Saga expert Dr David Roche: health Q&As

Dr David Roche / 29 December 2011

Dr David Roche answers questions on a heat rash and open angle glaucoma



Q: While on holiday abroad I have suffered from what a pharmacist told me was heat rash on hot, sultry days. Hydrocortisone cream seemed to cure it after a few days. Do you agree the cause is heat or could it be some kind of pollution?

A: All skin rashes are reliant on an experienced eye to recognise the pattern, position and context of the rash. It is very likely that a local pharmacist’s opinion will be accurate; heat rash is easily recognised. Pollution on the other hand would be an unusual cause unless there was direct contact between the area affected and the pollutant. If the pollutant was airborne it is much more likely that your eyes, nose and chest would react, rather than skin.

Heat rash goes by several different names including miliaria and prickly heat and is caused when sweat glands in the skin are obstructed by a combination of skin debris and bacteria. Hot and humid weather, when sweating rates are increased, is the commonest trigger. The rash appears as small raised, itchy lumps associated with a prickling sensation. Keeping the skin surface cool and do what you can to avoid getting sweaty will help a lot. It is important to avoid oily, greasy creams which can plug the sweat glands further. Calamine or cooled water based moisturisers can be soothing, as can low dose steroid creams, such as hydrocortisone.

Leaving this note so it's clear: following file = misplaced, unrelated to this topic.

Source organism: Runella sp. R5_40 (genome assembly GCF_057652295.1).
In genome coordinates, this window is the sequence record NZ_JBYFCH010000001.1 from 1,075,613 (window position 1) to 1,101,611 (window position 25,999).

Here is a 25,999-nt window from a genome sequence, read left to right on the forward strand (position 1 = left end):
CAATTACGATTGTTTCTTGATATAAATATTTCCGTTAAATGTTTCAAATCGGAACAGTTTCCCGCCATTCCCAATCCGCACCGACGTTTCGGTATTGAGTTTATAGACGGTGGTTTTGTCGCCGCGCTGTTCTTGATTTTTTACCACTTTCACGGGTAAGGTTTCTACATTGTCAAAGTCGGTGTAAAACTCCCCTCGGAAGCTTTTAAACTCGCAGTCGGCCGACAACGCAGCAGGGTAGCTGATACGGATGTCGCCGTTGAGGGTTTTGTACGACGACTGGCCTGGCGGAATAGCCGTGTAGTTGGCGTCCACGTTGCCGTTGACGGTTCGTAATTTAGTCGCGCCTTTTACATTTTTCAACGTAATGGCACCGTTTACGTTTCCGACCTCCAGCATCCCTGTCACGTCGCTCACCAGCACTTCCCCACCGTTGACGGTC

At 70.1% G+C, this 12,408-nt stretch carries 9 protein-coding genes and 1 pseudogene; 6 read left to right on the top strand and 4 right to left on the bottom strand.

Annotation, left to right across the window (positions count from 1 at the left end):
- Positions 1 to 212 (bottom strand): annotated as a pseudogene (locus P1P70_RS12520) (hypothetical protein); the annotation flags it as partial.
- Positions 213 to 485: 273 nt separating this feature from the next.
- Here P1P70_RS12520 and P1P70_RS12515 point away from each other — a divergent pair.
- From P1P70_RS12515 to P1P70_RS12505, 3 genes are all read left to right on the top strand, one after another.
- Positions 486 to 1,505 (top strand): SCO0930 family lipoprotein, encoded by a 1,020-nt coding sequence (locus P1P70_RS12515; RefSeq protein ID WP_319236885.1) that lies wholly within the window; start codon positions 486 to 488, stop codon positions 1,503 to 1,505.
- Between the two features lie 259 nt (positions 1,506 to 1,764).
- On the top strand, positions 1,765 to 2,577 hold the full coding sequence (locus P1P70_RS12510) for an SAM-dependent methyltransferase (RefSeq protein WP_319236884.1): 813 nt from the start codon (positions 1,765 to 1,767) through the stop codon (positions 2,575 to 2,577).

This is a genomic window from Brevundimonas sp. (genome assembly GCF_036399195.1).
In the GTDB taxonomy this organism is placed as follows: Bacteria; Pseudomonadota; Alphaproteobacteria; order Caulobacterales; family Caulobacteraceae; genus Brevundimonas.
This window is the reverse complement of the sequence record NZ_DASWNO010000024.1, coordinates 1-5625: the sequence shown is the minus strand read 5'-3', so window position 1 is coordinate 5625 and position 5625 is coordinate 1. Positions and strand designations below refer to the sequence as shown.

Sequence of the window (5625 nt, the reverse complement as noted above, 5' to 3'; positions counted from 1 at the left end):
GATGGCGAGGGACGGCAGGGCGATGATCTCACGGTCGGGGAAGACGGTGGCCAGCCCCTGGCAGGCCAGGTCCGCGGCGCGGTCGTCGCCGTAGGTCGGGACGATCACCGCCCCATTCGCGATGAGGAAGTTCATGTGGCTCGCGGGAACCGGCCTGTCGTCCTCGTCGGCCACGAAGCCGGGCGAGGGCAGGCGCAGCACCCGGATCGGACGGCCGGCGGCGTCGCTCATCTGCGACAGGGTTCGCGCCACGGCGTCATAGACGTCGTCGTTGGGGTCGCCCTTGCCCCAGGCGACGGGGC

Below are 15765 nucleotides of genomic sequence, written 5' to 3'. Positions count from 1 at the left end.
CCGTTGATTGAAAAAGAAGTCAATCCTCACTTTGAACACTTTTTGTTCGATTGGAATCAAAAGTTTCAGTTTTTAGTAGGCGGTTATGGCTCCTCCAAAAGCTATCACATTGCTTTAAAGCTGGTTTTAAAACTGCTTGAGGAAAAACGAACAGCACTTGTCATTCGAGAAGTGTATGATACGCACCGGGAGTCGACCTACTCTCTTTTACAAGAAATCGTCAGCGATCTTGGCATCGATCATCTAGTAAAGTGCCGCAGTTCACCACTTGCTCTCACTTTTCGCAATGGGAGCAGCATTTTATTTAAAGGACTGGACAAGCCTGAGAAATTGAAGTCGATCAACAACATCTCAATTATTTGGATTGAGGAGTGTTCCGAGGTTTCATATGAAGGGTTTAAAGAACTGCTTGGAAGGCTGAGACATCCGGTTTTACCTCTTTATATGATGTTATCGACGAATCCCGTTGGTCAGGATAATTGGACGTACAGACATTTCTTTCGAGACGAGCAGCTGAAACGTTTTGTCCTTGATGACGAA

Q: I have been using eye drops for primary open angle glaucoma but now my doctor has suggested an operation. I'm concerned about possible complications. What's your opinion?

A: The reasons for considering surgery in your form of glaucoma are fairly straightforward. Primary open angle glaucoma is caused by excess pressure within the fluids in the eyeball; if this is sustained for some time vision can be permanently damaged and no repair is possible. Initial treatment is with eye drops and many people find this controls the condition so they don’t need any further therapy. Surgery is usually considered when drops don’t bring down the pressure effectively.

Surgery aims to improve the flow through the natural drainage channels for the fluid in the eyeball so as to reduce pressure. Laser treatment (laser trabeculoplasty) is a more limited and less invasive procedure than full surgery . If this is not successful then an operation called trabeculectomy is performed, creating an additional drainage channel out to the surface of the eye, under the top eyelid. Complication rates are low but make sure these are explained to you before going ahead as many can be avoided with good aftercare. Seventy per cent of people achieve a good pressure reduction afterwards and usually surgery is more effective than eye drops.


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